I read several of the responses listed in her comments section and then added my own reply, which is my personal interpretation of the definition found in Webster’s Dictionary: “To me, it (feminism) means that women should have the same education and career opportunities as men. Period.”
While most of the respondents wrote similar definitions to mine, I must admit that I was a bit surprised that some women still find themselves hesitant to identify with the term, feminism, due to perceived negative connotations that continue to accompany a word that strives to promote gender equality.
In order to more thoroughly understand why feminism carries such a vast array of definitions, we must first look at the history of feminism as a doctrine and examine its political impact throughout history. Feminism, by its very definition, requires action. Those who work to create a society that protects gender equality must look at the current state of a government’s policies and address the fairness of any laws and practices that result from such guidelines. Additionally, throughout history the politics surrounding gender equality have been closely related to religion in that many traditional patriarchal religious beliefs often dictated the distribution of power between the sexes. Thus, when women suffragists in the United States confronted the political status quo, not only were they criticized for disrupting the country’s existing customs and beliefs, but they were also viewed as challenging church doctrine. Keeping this in mind, as well as the fact that even among the suffragists there was often great dissension over the direction in which the movement should proceed, it is no wonder that modern feminism also carries mixed feelings when discussed.
The introduction of the birth control pill in the early 1960’s brought about a new wave of feminism, closely linking the movement to reproductive rights and sexuality as women more openly discussed the notion that the ability to plan for pregnancy (and the newfound freedom to plan against pregnancy) provided them the same opportunities for employment and economic advancement as men. And, as the Supreme Court delivered its opinion in the historic Roe v. Wade case, abortion rights also got added to the mix when discussing reproductive rights.
Suddenly feminism became a fight of “us against them”.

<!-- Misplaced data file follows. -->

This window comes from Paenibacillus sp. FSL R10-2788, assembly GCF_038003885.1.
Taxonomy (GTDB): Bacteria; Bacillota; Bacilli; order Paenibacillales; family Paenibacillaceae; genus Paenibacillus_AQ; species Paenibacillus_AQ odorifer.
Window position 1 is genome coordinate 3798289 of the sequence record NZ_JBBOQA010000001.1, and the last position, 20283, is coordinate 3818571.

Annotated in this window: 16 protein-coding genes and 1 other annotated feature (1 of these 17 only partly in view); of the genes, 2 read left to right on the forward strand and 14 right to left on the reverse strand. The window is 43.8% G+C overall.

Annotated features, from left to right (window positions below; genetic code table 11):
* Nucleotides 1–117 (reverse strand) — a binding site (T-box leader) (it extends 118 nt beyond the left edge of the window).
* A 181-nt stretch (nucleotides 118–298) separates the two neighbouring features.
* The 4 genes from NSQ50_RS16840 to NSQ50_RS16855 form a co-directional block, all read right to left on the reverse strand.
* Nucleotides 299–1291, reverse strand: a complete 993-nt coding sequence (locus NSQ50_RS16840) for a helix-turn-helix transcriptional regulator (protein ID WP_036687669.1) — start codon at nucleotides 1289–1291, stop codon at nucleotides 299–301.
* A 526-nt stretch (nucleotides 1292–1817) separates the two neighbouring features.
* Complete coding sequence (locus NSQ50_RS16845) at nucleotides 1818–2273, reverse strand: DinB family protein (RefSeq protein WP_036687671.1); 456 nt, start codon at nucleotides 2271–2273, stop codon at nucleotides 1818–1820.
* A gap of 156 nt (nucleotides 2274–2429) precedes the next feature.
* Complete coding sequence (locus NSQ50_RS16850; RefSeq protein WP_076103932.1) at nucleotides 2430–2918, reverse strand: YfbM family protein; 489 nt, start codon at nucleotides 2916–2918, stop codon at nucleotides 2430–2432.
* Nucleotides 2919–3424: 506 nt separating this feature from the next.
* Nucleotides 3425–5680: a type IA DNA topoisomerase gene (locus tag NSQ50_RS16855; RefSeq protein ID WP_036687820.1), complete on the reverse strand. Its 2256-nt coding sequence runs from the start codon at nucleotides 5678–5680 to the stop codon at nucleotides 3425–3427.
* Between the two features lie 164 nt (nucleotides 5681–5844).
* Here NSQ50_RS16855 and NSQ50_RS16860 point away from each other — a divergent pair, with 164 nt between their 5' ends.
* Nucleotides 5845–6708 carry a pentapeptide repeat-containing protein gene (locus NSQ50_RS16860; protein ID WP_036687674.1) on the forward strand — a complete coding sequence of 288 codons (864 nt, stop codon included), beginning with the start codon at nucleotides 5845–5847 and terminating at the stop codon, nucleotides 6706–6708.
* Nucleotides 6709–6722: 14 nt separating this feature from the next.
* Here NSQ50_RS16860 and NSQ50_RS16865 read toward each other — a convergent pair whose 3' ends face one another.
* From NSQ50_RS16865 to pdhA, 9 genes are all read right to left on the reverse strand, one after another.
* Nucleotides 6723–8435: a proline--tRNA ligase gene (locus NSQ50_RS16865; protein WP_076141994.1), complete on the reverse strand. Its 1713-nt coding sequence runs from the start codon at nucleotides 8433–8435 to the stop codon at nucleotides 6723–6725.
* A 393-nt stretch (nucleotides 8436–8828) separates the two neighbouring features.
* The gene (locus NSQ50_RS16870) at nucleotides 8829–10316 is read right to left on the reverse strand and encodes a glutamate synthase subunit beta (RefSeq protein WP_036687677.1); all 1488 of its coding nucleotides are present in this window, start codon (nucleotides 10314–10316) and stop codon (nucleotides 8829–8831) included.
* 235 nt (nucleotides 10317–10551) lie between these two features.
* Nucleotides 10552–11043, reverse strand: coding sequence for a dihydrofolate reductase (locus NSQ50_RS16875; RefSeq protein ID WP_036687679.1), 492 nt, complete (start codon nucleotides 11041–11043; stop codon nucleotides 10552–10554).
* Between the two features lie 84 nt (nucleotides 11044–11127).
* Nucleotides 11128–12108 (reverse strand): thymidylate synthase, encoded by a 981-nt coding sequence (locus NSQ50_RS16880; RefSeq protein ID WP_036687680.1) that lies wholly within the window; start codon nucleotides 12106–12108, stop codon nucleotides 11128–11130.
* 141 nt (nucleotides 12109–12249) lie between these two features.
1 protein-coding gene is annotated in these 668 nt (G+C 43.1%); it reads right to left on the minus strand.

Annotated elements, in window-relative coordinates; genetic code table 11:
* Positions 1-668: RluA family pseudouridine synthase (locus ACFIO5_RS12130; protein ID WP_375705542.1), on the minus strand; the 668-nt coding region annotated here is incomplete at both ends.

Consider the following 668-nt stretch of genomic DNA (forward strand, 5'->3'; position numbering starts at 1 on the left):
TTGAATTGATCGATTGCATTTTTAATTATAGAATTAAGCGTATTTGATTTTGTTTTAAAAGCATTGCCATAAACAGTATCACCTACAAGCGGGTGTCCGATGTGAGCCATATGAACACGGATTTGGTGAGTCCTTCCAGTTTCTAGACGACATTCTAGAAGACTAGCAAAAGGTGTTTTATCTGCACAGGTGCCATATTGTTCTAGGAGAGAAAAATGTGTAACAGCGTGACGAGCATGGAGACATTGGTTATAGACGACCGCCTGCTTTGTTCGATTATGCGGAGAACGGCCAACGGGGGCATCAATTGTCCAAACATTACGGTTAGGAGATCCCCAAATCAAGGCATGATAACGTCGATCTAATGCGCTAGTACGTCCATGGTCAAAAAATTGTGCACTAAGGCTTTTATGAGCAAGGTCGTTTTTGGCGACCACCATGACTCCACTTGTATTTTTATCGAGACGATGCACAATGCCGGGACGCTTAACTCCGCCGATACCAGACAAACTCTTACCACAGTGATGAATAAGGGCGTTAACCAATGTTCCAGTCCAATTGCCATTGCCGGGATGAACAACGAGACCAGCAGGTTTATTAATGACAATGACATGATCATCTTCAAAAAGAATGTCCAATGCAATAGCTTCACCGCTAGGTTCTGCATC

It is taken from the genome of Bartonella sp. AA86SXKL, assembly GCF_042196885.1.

However, in my opinion, feminism is not a case of, “if you’re not for us, you’re against us.” Instead, feminism is simply the notion that women, as human beings, deserve the right to pursue whatever interests they desire. They should be allowed to follow their dreams, whatever those dreams may be. Just like not all men will study to be lawyers or doctors, not all women aspire to the traditionally female roles of wives or mothers or teachers or nurses. We should support one another no matter what our individual personal goals might be. Working mother, stay-at-home mom, corporate CEO, English teacher, politician, single, married, gay – these differences are not things to argue over. They are experiences that we can share with each other in an effort to educate one another on the variety of lifestyle choices that create a healthy, industrious, and enlightened civilization. All of us, male and female, possess various individual talents that enable us to contribute to society as a whole. Without the opportunity to study or work toward our goals we become unproductive citizens, unable to add value to the world around us.
And that, to me, would be a waste of humanity.
Just as the term, “love”, can be used in a variety of contexts, so, too can the term, “feminism”. And it is important to remember that we all reserve the right to use either term in the manner which we choose. All too often, in an attempt to maintain their own identity when discussing a term that has become a label, women apologize for their belief in gender equality.
It’s time we stop apologizing for our belief that women deserve the same rights as men.